You, too, can assuage your white guilt by purchasing diapers. The disposable lifestyle that is destroying the environment, that demands disposable products made at disposable prices with disposable labor, is masked by a sense of charity. Let’s break down the implications of this purchase: I, urban sophisticate, White Person, American, wrap my child in plastic and cotton diapers, so that her designer sweatshop clothes might not be soiled; I discard the diapers, so that I might avoid dealing with the reality of feces; I pay for this refuse to be placed in a truck and shipped somewhere far away, so that I might make a clean break with the dirty realities of human existence; and, after doing all of this, I can spare a nickel for a tetanus vaccine for some poor, helpless native, who could not even afford to avoid lockjaw without my largesse.


Jesse Christ

I was listening to an episode of the Smithsonian Folkways podcast on my way to class today, and was suddenly floored when I heard this song:

The people held their breath
When they heard of Jesse’s death
And wondered how he ever came to die.
It was one of the gang called little Robert Ford
He shot poor Jesse on the sly.

Poor Jesse had a wife to mourn for his life,
Three children, they were brave;
But that dirty little coward that shot Mr. Howard
Has laid poor Jesse in his grave.

Jesse James, Traditional

The reason that I was so taken was that I recognized the tune – and, I soon realized, the lyrics, as well. I hadn’t heard the song before, though; what I had heard was this Woody Guthrie tune:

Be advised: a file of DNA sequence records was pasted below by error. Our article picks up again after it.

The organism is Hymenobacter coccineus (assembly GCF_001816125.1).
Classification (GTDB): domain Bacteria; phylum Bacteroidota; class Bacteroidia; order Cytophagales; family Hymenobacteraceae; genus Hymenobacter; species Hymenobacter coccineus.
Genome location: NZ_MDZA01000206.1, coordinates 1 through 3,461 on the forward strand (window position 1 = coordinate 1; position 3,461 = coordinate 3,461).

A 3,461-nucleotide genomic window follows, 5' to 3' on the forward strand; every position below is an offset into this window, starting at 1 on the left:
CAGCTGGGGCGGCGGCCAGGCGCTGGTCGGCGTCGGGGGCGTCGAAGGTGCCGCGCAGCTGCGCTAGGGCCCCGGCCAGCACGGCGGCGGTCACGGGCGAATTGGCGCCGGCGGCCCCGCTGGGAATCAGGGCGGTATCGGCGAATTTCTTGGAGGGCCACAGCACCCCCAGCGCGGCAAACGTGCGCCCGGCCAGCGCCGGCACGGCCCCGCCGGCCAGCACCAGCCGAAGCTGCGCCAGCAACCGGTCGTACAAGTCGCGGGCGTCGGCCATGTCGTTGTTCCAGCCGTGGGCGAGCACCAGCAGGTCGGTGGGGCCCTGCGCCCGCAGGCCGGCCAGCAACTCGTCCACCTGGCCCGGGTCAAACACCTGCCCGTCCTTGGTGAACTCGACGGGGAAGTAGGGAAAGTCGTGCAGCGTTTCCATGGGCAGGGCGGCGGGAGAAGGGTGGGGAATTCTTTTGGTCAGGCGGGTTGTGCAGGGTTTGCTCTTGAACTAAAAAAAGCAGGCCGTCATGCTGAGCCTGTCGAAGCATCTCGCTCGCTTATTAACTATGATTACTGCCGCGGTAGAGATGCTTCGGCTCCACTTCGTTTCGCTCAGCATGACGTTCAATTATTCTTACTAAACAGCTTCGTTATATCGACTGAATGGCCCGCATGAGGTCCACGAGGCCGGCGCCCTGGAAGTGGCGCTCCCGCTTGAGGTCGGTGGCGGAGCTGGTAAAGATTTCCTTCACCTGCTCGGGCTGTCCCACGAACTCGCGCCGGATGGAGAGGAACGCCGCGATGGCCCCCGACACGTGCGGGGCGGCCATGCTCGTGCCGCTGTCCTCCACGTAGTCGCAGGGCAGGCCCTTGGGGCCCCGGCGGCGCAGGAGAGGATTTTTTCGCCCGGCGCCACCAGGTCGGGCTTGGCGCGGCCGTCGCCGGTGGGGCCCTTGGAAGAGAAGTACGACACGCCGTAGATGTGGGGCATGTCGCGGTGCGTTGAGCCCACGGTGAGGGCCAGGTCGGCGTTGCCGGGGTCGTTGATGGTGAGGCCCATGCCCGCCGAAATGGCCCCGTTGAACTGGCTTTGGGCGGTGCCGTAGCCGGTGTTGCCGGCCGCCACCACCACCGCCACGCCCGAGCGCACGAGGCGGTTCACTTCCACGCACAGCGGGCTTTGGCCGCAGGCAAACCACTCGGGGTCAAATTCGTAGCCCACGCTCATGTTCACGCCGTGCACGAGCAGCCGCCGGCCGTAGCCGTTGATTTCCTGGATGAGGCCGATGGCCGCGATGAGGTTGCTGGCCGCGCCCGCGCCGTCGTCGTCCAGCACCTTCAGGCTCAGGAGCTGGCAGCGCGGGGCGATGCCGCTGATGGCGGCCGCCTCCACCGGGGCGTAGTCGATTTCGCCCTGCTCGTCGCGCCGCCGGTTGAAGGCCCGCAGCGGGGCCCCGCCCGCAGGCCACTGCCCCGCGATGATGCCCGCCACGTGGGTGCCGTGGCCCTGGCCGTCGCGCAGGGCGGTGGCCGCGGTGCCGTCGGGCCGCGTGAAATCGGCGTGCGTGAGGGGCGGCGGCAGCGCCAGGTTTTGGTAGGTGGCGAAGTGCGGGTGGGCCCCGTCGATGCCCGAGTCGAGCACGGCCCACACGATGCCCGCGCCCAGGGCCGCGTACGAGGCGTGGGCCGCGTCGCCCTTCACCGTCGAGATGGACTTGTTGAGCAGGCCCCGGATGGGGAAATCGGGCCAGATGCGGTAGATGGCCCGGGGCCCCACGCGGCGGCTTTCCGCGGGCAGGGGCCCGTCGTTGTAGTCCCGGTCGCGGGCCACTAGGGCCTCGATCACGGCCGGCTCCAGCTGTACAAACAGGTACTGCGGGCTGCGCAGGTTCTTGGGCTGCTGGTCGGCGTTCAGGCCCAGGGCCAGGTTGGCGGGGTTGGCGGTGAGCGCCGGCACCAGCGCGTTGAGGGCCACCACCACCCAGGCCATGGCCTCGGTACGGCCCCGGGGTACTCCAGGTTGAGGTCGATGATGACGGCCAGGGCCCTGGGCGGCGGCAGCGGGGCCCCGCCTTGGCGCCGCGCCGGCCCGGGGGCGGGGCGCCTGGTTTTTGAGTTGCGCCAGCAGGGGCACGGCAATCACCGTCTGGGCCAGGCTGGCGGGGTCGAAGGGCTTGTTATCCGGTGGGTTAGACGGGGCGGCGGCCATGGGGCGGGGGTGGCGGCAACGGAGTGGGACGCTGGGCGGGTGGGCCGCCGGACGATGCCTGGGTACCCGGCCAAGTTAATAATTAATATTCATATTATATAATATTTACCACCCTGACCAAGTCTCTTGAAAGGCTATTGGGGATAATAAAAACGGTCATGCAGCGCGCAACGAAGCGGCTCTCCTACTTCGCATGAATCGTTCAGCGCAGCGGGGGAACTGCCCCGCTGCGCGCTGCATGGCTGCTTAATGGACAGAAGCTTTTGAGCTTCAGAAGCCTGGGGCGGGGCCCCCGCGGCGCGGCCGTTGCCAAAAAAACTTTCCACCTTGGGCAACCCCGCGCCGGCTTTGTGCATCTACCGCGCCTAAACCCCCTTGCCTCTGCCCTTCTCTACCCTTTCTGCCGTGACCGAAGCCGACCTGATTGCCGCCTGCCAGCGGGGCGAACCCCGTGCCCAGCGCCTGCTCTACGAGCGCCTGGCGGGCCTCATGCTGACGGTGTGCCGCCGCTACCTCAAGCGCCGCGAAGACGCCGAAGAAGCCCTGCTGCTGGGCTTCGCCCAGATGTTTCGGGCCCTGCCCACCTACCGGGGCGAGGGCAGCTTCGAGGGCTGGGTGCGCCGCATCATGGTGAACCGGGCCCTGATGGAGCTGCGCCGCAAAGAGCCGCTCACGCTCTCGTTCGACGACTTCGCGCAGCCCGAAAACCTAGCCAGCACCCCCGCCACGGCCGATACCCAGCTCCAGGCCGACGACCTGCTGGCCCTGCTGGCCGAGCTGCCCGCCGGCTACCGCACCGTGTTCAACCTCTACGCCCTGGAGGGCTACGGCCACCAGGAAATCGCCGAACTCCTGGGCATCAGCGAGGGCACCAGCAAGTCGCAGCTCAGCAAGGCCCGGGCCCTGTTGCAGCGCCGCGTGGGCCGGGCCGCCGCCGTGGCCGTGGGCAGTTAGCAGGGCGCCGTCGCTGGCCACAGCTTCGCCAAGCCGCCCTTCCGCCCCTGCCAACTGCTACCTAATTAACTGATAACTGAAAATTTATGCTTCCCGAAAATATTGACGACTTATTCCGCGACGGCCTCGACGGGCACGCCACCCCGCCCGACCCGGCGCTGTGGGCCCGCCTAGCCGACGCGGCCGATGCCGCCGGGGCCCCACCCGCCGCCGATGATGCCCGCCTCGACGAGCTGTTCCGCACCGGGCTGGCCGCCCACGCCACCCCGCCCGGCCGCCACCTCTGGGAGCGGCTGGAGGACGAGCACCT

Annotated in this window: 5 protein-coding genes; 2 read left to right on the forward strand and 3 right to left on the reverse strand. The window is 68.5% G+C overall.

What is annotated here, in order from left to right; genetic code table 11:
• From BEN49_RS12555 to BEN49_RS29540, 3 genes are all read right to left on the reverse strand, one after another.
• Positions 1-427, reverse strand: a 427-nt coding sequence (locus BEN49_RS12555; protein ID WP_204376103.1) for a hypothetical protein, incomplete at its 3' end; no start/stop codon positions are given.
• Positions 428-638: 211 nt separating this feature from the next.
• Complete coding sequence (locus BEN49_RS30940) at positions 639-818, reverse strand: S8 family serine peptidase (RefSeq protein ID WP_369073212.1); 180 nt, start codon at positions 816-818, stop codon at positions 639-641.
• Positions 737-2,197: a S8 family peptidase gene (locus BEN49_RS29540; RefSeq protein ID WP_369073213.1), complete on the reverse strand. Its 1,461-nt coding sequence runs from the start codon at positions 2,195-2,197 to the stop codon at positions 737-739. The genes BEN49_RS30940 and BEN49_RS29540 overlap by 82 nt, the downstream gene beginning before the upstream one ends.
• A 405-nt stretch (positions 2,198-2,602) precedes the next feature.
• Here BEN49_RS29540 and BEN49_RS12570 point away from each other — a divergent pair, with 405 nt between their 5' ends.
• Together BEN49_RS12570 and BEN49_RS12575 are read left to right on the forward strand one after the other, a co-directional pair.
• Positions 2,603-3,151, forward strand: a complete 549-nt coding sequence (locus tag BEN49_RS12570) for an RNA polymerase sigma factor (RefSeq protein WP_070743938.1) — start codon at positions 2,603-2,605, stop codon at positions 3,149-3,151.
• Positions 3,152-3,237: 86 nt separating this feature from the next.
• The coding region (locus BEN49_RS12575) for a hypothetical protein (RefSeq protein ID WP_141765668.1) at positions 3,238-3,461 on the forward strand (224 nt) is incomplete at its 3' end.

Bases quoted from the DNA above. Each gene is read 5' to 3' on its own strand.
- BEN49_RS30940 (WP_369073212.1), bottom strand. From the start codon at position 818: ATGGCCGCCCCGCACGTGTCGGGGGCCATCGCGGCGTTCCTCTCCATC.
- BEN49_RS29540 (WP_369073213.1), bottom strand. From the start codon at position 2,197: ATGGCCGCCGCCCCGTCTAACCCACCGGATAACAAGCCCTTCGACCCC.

Jesus was a man, a carpenter by hand;
Carpenter true and brave;
And a dirty little coward called Judas Iscariot
Laid Jesus Christ in His grave.

The people of the land took Jesus by the hand,
They followed Him far and wide;
“I come not to bring you peace, but a sword”,
So they killed Jesus Christ on the sly.

Woody Guthrie, Jesus Christ

While I’ve long loved this song, it takes on many new undertones when heard as an appropriation of the outlaw ballad – not just a stylistically similar piece, but actually a re-presentation of an existing myth.


(originally posted at Take the Flower, Curse the Thorn)

I hope to write something on the subject soon, but for now, as summer approaches, some choice selections on that most American of drinks:

When I say a bottle of Coca Cola…, I mean it as an outward and visible sign of something inward and spiritual, I mean it as if each Coca Cola bottle contained a djinn, and as if that djinn was our great American civilization ready to spring out of each bottle and cover the whole global universe with its great wide wings. That is what I mean.

– a character from Nancy Mitford’s The Blessing. (Quoted from Eugene McCarraher’s excellent paper The Enchantments of Mammon: Notes Toward a Theological History of Capitalism).